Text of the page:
Similarly, commercial FSCs are actually disguised private enterprises. Most of these “FSCs” seem to have met the requirements of an authentic cooperative because they have offices and facilities, institutional designs, management framework, membership books, and other trappings of an actual cooperative. However, in reality, they are nothing more than a commercial enterprise; all their transactions with farmer members are conducted in a completely commercialized manner. Although participating in the activities of the FSCs, members rarely receive extra benefits from the transactions compared to those with other market operators. These FSCs are dominated by and serve a small group of elites or a single core leader. The commercial FSCs can be further divided into three subgroups by their leadership: entrepreneurial producers, current or former village leaders, and merchant-aggregators.
By contract, commercialized cooperatives started out as authentic cooperatives, but subsequently transform into commercial enterprises. Authentic cooperatives frequently generate lower profits than commercial enterprises because they have multiple missions to fulfill — serving members, distributing dividends, addressing public concerns — which combine to weaken their profitability. In turn, lower profitability augments already severe challenges to the sustainability of cooperatives. Therefore, in practice, the leaders of these cooperative are often tempted by external capital and transform the organization into a commercial enterprise controlled by capital instead of the members. In this case, ordinary farmer members are marginalized in the decision-making process.
Finally, failed cooperatives often started out as authentic cooperatives but failed along their life course. The reasons for failure include poor policy support, lack of management skills, and unfavorable market conditions. The failure story of Xiajia Cooperative in Jilin Province pertinently illustrates this situation. Xiajia started as an authentic and successful cooperative, and was selected as a national demonstration cooperative from 2004 to 2014. However, when we visited in August 2015, it was completely shut down and the leader had disappeared without a trace for six months, her door disquietingly littered with court summons. According to interviews with the members and neighboring farmers, the reasons for the failure included poor management skills of the leaders, inefficient governmental support, and low market prices.
Thus, our research revealed that the vast majority of FSCs in rural China have failed to deliver the expected benefits to agriculture and farmers. By either international or Chinese standards, the vast majority of FSCs in China are not authentic cooperatives, but shell companies, private businesses, or commercial enterprises. The considerable policy supports from the government since the 2000s have been ineffective in fostering a healthy cooperative system. Given the failure of even those cooperatives held up as models of authentic bottom-up organizations that provide significant benefits to ordinary farmers, we remain pessimistic that FSCs can be a viable model for agricultural and rural development in contemporary China.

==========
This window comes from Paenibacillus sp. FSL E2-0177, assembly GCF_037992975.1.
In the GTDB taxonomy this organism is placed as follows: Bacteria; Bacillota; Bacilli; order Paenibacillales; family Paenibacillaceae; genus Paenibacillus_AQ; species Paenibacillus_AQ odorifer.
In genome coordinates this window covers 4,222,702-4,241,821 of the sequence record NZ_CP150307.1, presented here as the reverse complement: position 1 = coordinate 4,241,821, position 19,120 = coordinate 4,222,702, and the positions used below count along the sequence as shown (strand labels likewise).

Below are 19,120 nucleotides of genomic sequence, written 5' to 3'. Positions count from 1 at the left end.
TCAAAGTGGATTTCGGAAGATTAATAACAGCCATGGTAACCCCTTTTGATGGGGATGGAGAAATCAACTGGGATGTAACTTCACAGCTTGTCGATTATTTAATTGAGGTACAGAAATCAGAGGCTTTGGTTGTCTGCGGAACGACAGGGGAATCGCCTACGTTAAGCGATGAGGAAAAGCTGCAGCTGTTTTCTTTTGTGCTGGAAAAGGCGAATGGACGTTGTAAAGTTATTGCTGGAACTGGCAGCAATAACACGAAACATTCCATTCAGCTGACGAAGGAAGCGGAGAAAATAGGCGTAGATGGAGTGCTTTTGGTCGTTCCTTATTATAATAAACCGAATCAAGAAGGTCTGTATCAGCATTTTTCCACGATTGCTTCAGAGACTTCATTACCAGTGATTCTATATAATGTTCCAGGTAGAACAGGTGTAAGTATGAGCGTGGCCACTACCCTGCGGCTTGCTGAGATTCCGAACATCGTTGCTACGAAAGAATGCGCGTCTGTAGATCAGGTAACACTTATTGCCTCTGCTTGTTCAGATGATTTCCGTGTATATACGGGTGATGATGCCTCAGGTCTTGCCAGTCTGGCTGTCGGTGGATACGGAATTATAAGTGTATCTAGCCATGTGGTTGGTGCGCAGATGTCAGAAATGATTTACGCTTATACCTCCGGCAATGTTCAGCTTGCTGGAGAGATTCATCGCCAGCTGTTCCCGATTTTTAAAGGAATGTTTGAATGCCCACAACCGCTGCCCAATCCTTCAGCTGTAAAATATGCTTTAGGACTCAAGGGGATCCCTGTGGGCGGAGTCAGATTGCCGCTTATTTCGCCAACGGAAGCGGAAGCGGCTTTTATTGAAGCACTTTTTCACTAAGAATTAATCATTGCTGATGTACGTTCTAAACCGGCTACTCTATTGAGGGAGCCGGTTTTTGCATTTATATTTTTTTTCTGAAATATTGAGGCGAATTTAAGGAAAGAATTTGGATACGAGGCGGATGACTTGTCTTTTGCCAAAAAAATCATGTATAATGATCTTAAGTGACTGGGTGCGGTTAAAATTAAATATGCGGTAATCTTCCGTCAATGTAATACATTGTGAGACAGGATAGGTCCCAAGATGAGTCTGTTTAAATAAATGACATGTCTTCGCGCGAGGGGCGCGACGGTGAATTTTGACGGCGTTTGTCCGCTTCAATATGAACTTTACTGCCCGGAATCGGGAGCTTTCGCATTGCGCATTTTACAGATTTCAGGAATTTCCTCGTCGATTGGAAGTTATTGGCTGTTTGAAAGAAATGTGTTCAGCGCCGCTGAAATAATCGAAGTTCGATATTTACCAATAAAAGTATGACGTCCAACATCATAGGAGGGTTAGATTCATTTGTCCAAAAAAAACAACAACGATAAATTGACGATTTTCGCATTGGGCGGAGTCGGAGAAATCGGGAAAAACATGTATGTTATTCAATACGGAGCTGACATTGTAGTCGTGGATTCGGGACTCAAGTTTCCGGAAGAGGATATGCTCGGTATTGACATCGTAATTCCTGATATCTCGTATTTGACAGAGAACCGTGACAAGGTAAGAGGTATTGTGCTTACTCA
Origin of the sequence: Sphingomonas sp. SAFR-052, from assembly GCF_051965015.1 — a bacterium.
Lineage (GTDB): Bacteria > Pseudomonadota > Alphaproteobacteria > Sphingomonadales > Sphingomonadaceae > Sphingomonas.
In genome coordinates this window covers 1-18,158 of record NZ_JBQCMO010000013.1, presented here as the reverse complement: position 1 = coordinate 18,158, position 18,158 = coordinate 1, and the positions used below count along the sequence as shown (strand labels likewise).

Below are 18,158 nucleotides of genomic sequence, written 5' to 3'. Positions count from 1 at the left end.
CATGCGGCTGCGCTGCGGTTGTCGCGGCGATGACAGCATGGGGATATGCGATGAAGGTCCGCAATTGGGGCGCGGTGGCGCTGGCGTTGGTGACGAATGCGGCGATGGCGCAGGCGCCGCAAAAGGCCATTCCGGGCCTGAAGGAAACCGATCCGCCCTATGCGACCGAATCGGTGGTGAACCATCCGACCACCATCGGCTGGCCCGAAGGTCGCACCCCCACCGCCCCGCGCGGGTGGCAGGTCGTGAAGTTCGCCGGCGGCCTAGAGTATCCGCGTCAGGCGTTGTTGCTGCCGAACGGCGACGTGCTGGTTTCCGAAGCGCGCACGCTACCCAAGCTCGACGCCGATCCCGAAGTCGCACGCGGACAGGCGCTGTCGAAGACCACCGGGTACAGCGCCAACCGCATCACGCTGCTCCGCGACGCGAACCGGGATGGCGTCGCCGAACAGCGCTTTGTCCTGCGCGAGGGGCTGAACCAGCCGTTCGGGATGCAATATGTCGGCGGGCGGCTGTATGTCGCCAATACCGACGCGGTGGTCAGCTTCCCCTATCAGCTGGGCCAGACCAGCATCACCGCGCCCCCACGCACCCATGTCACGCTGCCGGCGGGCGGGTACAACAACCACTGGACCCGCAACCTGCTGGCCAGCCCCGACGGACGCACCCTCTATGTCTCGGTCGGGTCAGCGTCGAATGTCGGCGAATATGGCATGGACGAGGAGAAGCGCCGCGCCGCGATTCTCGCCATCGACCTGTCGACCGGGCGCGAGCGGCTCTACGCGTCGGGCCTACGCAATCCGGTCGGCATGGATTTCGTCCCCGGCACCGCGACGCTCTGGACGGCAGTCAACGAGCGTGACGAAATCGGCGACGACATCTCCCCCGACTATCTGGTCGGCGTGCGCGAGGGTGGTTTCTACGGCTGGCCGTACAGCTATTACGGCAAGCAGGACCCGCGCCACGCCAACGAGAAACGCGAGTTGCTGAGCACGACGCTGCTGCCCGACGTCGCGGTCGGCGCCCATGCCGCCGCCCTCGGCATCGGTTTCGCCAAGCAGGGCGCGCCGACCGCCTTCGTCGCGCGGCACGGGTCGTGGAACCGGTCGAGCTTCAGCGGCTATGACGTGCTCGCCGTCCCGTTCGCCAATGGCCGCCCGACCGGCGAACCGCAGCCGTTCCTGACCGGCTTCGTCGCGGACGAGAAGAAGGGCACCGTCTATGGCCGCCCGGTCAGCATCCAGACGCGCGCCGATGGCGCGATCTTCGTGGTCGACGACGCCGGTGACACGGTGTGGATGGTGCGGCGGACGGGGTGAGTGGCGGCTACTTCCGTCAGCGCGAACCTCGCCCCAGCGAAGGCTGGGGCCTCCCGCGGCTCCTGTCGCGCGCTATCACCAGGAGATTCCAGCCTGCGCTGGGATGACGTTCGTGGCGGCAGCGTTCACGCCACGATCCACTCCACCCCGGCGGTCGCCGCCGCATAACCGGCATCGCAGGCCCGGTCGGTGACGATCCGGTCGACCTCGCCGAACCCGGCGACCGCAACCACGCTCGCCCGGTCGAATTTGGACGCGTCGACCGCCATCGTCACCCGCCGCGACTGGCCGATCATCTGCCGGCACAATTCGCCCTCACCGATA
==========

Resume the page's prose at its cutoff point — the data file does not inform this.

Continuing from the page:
Deng, H., & Wang, W. (2014). Analysis of the nature and reality of cooperatives: are there real farmer cooperatives in China? Chinese Rural Economy, 7, 15-38.
Fan, H. (2011). An analysis of involution of the new type of farmers’ specialized cooperative economic organization and its institutional logic: Based on the investigation in A and B counties in Henan Province. Chinese Rural Economy, 6, 12-22.
Huang, P. C.C. (2011). China’s new-age small farms and their vertical integration: Agribusiness or coops? Modern China, 37(2), 107-134.
Jia, X., Huang, J. & Xu, Z. (2012). Marketing of farmer professional cooperatives in the wave of transformed agrofood market in China. China Economic Review, 23, 665-674.
MAC (Ministry of Agriculture of China). (2015). 1.47 million cooperatives cover forty percent of national farmer households. Retrieved from http://news.xinhuanet.com/politics/2015-12/08/c_128509962.htm
Pan, J. (2011). Specialized farmers’ cooperative in China: The interpretation of the data of their development. China Rural Survey, 6, 2-11.
Tong, Z. & Wen, T. (2009). Ziben he bumen xiaxiang yu xiaononghu jingji de zuzhihua daolu (Rustication of capital and governmental sectors and the organizational pathway of peasant economy). Kaifang shidai (Open Times), 4, 5-26.
Yang, H., Leeuwis, C, Lie, R. & Song, Y. (2014). The landscape of farmer cooperatives in China: Functions and diversity in a changing environment. Rural China: An International Journal of History and Social Sciences, 11, 119-155.